"The biggest determinant of public health I
think is poverty. The most important thing we will do over the
next 20 years is achieve our target to abolish child poverty.
In the end, a lot of that is within the power of the Treasury
but it is not all within the power of the Treasury because it
is also about providing opportunities for young people from the
very start, which is why Sure Start is part of our programme to
tackle child poverty."
The Secretary of State pursued a similar line of
argument when we asked him what he felt had been the main measures
the Government had taken to improve public health:
"The measures that will have an impact, a lot
of these things are for the longterm rather than the short,
are around the whole effort we are making to improve people's
standard of living and to provide more opportunities for them.
I think the things we are doing to lift people out of poverty
are particularly significant here, whether that is child benefit,
the minimum wage, the Working Families' Tax Credit, the New Deal,
and the measures we are taking to enhance the employment opportunity
and to make sure that if people are in employment they have a
decent living wage. These are important measures. I think the
New Deal for Communities, the single regeneration budget investment,
and so on, are also significant because along with Sure Start
what they do is target resources in those parts of the country
which need most regenerative effort and require, frankly, additional
resources in order that we give people precisely the opportunities
that have been available to some communities but not to every
community ... if a wealth of science expertise and medical opinion
is right then lifting people up and creating, in the crudest of
terms, a fairer society is bound to have an impact on people's
health opportunities too. I think a fairer society and a healthy
society are two sides of the same coin."
Sir Donald Acheson praised the last two Budgets for
their contribution towards reducing inequalities by means of wealth
whilst Sir Michael Marmot cited research from the Institute of
Fiscal Studies to suggest that recent budgets have effected "very
clear redistribution by decile".
In addition, a recent study by the Child Poverty Action Group
has revealed that child poverty has fallen by a third in the past
two years, as a result of changes in benefits and taxes.
239. We accept the point that several of our witnesses
made that the exact location of the Minister was not the key issue:
what is more crucial is that the structures are in place to co-ordinate
the very wide public health agenda across Government and the different
countries of the United Kingdom. We are not convinced that this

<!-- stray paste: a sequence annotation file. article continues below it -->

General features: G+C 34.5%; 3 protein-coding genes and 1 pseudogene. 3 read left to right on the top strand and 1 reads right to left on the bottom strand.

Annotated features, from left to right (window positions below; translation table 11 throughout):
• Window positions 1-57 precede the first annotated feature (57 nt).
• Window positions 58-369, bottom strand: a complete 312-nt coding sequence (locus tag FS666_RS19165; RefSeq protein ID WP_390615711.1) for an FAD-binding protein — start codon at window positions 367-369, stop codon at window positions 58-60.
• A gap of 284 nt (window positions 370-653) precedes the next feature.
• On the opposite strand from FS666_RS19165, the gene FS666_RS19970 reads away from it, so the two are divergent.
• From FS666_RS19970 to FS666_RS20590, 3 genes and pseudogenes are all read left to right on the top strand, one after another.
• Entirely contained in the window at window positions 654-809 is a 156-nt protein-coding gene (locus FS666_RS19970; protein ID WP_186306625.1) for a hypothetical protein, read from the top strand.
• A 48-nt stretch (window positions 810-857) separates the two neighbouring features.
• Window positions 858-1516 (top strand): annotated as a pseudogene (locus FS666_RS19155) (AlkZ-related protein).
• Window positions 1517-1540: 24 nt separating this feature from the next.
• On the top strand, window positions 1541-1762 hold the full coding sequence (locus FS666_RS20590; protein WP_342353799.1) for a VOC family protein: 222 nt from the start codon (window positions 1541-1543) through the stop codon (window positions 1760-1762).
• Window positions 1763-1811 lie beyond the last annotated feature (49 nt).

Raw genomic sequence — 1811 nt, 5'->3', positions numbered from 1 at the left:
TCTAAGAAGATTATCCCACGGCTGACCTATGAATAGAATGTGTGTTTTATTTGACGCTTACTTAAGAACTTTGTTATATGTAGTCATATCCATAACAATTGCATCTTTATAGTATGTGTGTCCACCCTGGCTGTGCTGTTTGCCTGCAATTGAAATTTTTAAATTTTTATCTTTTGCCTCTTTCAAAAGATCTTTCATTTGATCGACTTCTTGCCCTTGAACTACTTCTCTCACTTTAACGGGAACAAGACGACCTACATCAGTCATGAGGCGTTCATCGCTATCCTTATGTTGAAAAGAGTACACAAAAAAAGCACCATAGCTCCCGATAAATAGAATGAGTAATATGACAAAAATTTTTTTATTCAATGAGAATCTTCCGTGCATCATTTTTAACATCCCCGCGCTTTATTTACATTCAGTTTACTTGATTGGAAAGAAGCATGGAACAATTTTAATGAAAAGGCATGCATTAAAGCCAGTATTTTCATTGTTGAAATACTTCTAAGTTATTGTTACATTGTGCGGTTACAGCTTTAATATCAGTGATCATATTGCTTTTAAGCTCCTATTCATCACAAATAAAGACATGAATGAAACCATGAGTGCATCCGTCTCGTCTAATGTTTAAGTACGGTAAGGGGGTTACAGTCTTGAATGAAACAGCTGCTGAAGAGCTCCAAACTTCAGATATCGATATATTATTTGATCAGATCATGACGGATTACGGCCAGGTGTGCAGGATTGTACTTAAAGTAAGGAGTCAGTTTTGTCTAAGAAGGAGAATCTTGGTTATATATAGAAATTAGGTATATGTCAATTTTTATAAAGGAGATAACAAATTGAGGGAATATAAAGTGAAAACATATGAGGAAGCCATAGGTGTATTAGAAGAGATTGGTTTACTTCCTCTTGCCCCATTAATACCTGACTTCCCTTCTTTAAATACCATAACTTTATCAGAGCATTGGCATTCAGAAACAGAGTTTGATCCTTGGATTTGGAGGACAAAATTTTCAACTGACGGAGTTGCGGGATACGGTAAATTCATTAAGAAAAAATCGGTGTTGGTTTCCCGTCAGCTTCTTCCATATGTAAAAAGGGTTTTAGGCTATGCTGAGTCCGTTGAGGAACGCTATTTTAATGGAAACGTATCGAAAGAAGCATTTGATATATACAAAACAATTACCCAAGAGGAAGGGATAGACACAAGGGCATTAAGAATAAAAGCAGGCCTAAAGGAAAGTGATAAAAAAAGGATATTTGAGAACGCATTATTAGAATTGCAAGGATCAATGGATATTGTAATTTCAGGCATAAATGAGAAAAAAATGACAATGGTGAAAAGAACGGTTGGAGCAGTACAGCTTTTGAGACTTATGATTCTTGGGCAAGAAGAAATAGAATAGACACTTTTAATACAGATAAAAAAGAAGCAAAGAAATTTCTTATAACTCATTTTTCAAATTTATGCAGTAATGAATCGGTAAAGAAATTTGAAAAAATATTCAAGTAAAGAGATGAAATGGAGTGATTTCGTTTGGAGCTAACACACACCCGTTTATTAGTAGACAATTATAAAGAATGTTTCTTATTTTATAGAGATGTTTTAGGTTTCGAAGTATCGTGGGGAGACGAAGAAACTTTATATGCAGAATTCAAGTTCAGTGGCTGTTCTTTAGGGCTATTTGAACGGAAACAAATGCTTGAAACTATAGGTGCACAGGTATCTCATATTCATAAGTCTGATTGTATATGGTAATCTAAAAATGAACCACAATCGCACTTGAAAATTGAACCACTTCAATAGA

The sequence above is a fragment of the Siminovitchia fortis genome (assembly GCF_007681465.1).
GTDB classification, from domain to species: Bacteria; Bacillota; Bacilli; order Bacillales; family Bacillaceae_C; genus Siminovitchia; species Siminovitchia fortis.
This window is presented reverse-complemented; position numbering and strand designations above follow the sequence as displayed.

is yet happening, as the lack of co-ordination between the sports
agenda and the health agenda, for example, made clear.
240. The Government has made a clear commitment to
joint working. This is a particularly useful approach as far as
public health is concerned, for as we have seen, public health
is not strictly a DoH problem but spans the many departments whose
policies impact on the health of the population. Despite the avowed
policy of the Government, and the implementation of some welcome
cross-departmental partnerships, such as the Healthy Schools Programme
and the Sure Start initiative, such partnerships seem to have
developed only in a patchy and piecemeal way. We have heard time
and again how insufficient collaboration at central government
level had made it very difficult for partnerships to work at local
level, because of overlapping partnership requirements, the use
of different performance management targets, progress indicators
and funding arrangements, not to mention different working cultures.
For example, officers from Hillingdon told us how "Smoking
Kills expects schools to be involved in smoking prevention
but there is no relevant Best Value or Audit Commission performance
management indicator to increase the likelihood that this will
be seen as a priority by the local LEA".
We recommend that all cross-departmental initiatives design
in appropriate targets, performance management and progress indicators
for all partners involved at all levels. We further recommend
that departments coordinate initiatives better to avoid unhelpful
duplication of effort.
Saving Lives, para 11.30. Back
Ev., p.325; Ev., p.490. Back
Ev., p.107, Q351. Back
Cabinet Office, Reaching out: the role of central government
at regional and local level. A Performance and Innovation
Unit report, London, 2000. Back
Ev., pp.435. See also Ev., p.391. Back
Ev., p.476. Back
Ev., p.147. Back
Ev., p.389. Back
Ev., p.479. Back
Ev., p.485. Back
Ev., p.348. Back
Cited BMJ, 3.3.2001, 7285, p.510. Back
Ev., p.227. Back